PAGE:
He continued illustrating, “You buy a suit–length cloth and keep it in the cupboard for 10 years. After that you have it stitch-ed and are under the illusion that the suit is new. When you wear the suit and bend, it gets torn. Then why do you cry that the new suit is torn? You forget it is the stitching that was new and not the cloth. Similarly, the body is the new stitching and the atma is the ageless cloth.”

I listened and stared in disbelief. Was life and death as simple as He made it out to be? Whatever it was, my head was throbbing with excitement. Above all, it was clear of all doubts. Had it been any-one else, I would have refuted, doubted, but the explicit, loving, knowing, and earnest manner in which He explained put it way beyond doubt.

After that I watched Him sorrowfully as the interview came to an end. Swami walked to each one of us and distributed vibhuti [sacred ash] packets. Giving a heap to me, He asked in a slow melodious whisper, “Kya mangta?” (What do you want?). The only words He inspired me to speak out were, “Bless all.” He seemed happy and said, “Yes, yes,” and went to the other boys.

When I came out of the hall, I was almost in a new world. Everything explain-ed so easily—the mind was so free. This was the greatest sort of miracle for me.

After that I felt closer to Swami. I got a chance to go on the dais one evening, garland Him, touch His feet, and even manage to speak to Him.

On the day when the Course was being concluded, I was sitting on the floor of the over-full auditorium listening to Swami’s discourse. He was telling us about the chal-lenge that we would have to face when we went back. He said that the actual Summer Course was only beginning. He concluded with bhajans in His captivating voice and the ever-enthusiastic devotees (and I, too) joined in.

After arati [ritual waving of the flame], Swami left the auditorium. I saw an empty step on the passage through which Swami walked. I rushed and stood there, watching tensely as Swami approach-ed closer. I folded my hands.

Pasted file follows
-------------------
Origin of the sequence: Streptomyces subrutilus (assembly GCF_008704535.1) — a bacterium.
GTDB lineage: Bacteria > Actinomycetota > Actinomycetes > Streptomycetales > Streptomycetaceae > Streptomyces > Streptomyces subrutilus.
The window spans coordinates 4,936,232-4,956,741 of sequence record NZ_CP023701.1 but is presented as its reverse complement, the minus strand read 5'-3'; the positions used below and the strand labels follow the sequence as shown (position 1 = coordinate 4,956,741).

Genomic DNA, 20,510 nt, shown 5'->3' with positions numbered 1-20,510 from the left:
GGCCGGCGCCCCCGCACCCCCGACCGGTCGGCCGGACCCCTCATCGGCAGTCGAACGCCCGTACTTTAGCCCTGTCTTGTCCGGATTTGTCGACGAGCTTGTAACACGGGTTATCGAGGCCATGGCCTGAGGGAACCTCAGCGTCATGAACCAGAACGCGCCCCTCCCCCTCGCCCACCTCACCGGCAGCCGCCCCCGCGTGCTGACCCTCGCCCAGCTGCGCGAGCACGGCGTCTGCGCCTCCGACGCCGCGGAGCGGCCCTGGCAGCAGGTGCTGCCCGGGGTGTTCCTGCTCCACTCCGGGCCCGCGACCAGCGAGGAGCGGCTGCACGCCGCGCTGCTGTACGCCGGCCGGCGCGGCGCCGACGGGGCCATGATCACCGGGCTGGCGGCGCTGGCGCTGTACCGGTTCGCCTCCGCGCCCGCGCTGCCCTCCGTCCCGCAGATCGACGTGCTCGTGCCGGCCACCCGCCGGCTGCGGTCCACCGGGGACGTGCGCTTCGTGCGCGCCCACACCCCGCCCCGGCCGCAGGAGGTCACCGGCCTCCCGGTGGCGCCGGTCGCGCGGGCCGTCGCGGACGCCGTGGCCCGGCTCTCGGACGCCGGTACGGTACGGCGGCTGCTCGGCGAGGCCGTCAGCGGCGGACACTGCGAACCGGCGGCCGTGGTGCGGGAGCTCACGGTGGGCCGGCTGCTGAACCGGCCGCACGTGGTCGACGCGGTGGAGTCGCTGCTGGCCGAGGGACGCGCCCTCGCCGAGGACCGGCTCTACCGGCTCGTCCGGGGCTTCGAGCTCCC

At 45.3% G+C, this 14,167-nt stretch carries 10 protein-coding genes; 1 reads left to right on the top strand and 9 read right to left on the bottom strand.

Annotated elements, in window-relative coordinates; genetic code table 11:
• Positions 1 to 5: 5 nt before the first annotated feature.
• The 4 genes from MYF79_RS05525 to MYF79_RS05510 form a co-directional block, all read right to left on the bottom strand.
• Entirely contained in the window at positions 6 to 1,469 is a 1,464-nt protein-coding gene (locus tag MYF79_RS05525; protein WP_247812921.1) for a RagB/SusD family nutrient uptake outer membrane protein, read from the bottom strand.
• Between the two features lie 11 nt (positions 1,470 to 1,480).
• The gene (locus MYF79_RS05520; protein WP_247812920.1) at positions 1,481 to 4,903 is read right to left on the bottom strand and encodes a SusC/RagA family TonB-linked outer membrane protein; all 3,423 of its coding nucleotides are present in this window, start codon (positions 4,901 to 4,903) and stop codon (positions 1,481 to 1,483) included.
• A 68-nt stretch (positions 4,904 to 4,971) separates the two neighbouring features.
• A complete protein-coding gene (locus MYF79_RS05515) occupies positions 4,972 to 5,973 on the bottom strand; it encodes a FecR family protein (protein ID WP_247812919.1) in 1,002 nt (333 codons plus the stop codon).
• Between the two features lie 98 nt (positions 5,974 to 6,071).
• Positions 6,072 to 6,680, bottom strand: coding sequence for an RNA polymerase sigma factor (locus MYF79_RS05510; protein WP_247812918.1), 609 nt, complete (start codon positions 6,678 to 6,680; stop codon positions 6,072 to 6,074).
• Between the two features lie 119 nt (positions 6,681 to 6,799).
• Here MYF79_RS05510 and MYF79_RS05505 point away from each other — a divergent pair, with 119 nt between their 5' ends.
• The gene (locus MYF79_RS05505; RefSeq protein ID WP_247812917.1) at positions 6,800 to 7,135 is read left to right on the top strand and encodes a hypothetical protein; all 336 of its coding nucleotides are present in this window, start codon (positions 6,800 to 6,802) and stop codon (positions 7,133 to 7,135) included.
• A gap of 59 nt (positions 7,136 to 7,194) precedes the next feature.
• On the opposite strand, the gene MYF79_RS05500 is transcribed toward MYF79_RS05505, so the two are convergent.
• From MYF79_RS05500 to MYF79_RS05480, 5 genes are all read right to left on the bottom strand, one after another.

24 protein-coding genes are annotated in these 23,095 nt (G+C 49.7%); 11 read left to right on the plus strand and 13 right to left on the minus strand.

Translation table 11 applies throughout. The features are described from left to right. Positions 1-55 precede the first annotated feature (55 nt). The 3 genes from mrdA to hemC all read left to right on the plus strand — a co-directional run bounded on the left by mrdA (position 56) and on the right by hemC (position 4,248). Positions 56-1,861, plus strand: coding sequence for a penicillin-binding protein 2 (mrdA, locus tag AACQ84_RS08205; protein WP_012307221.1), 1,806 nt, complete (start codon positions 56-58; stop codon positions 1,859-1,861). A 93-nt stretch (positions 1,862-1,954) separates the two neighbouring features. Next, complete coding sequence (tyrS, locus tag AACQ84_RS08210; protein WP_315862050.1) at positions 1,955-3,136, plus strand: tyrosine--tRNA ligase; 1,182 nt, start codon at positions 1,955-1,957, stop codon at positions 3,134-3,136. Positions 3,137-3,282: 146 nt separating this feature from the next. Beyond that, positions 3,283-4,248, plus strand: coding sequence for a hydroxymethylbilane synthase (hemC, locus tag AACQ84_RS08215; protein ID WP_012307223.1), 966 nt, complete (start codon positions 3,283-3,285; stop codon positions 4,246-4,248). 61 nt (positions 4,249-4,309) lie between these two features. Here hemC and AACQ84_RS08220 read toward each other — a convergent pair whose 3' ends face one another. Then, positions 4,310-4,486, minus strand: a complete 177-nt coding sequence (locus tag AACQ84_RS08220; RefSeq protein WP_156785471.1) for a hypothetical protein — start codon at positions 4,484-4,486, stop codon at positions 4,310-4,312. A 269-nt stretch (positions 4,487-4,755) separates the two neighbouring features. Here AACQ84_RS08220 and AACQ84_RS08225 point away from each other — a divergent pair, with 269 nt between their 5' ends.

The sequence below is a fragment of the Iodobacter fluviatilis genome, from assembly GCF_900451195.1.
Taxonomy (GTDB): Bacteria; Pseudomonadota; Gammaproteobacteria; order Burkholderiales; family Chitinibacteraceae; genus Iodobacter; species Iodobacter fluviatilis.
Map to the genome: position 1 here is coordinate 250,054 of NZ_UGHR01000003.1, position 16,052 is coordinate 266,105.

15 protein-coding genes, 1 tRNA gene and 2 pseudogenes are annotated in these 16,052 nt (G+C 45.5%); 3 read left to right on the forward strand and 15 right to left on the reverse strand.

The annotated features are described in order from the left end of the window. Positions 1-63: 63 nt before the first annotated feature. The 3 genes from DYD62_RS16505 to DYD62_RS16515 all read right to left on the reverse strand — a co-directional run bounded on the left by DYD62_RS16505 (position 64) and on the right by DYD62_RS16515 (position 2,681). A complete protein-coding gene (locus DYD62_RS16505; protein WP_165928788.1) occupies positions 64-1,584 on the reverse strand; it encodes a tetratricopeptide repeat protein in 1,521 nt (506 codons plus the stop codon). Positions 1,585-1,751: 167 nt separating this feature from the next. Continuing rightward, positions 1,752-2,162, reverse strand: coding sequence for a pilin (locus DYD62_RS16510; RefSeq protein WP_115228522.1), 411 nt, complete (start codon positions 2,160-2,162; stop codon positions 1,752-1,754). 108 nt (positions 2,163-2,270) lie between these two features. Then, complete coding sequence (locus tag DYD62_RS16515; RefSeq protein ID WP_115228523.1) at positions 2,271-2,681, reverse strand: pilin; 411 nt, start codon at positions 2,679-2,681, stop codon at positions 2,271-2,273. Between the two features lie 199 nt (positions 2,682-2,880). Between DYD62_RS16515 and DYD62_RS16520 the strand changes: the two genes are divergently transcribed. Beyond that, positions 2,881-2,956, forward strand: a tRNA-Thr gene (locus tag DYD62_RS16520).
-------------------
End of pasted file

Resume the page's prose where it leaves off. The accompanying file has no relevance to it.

Swami stopped before me, yes, stopped amidst all the fanfare and excitement. I was floating in the air, to say the least. The opportunity was too rare to be missed. I said, “Swami, help me to be good.” He smiled, “Yes! Yes! I am always with you.” I touched His feet and felt His hands on my back blessing me. Then He asked me in Hindi, “Are you not coming to Puttaparthi?” I replied “No.” He raised His hand; His sleeve went up, and He circled it thrice. My palm stretched out automati-cally and vibhuti came pouring onto my hand. He said, “Eat it” and sailed away before I could think or say anything.

I stood still, dazed. As I came to I gulped down the vibhuti and walked back to the hostel, still excited. I felt miserable after that—miserable because Swami was leav-ing the next day with most of the students for Puttaparthi.

The next morning, the few students who stayed back sorrow-fully waved good-bye to Swami.  The hostel seemed empty without Him, and my sister and I decided to leave for Bangalore that very day.

Now when I sit here and write my con-fession, I feel not ashamed but proud to have lost my ego battle with Swami. He made me face reality, bitter reality, in a sweet, soothing manner. The name of the boy who died was “Ananda Mohan” (which literally means ‘enchanting joy’). Now when I weigh the scales, I find that I have lost “ananda [joy]”, but I have gained the “Ananda Swaroopa (embodiment of joy).”

Source: Sanathana Sarathi, March 1981